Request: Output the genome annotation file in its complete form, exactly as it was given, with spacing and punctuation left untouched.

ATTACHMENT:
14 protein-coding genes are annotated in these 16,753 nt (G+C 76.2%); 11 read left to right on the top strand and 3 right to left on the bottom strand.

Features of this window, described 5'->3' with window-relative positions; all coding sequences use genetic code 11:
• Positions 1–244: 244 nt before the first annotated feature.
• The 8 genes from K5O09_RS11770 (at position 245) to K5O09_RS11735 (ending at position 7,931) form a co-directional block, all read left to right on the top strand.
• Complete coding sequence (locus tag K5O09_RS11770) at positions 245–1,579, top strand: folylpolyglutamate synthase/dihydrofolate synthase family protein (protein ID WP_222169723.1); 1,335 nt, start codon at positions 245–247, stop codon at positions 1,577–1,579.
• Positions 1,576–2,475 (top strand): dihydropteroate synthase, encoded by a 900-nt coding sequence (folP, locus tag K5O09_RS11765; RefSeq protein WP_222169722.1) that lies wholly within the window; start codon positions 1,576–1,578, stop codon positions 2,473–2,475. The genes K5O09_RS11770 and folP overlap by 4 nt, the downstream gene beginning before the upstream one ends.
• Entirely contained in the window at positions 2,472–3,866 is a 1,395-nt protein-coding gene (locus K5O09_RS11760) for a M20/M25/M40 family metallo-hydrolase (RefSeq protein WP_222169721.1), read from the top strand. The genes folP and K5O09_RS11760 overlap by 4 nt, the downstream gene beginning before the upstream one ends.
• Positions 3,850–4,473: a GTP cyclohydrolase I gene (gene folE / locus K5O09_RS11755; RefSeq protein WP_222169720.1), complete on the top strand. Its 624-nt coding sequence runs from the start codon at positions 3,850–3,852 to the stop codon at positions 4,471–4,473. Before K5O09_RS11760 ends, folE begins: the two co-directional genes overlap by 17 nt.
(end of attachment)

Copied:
14 protein-coding genes are annotated in these 16,753 nt (G+C 76.2%); 11 read left to right on the top strand and 3 right to left on the bottom strand.

Features of this window, described 5'->3' with window-relative positions; all coding sequences use genetic code 11:
• Positions 1–244: 244 nt before the first annotated feature.
• The 8 genes from K5O09_RS11770 (at position 245) to K5O09_RS11735 (ending at position 7,931) form a co-directional block, all read left to right on the top strand.
• Complete coding sequence (locus tag K5O09_RS11770) at positions 245–1,579, top strand: folylpolyglutamate synthase/dihydrofolate synthase family protein (protein ID WP_222169723.1); 1,335 nt, start codon at positions 245–247, stop codon at positions 1,577–1,579.
• Positions 1,576–2,475 (top strand): dihydropteroate synthase, encoded by a 900-nt coding sequence (folP, locus tag K5O09_RS11765; RefSeq protein WP_222169722.1) that lies wholly within the window; start codon positions 1,576–1,578, stop codon positions 2,473–2,475. The genes K5O09_RS11770 and folP overlap by 4 nt, the downstream gene beginning before the upstream one ends.
• Entirely contained in the window at positions 2,472–3,866 is a 1,395-nt protein-coding gene (locus K5O09_RS11760) for a M20/M25/M40 family metallo-hydrolase (RefSeq protein WP_222169721.1), read from the top strand. The genes folP and K5O09_RS11760 overlap by 4 nt, the downstream gene beginning before the upstream one ends.
• Positions 3,850–4,473: a GTP cyclohydrolase I gene (gene folE / locus K5O09_RS11755; RefSeq protein WP_222169720.1), complete on the top strand. Its 624-nt coding sequence runs from the start codon at positions 3,850–3,852 to the stop codon at positions 4,471–4,473. Before K5O09_RS11760 ends, folE begins: the two co-directional genes overlap by 17 nt.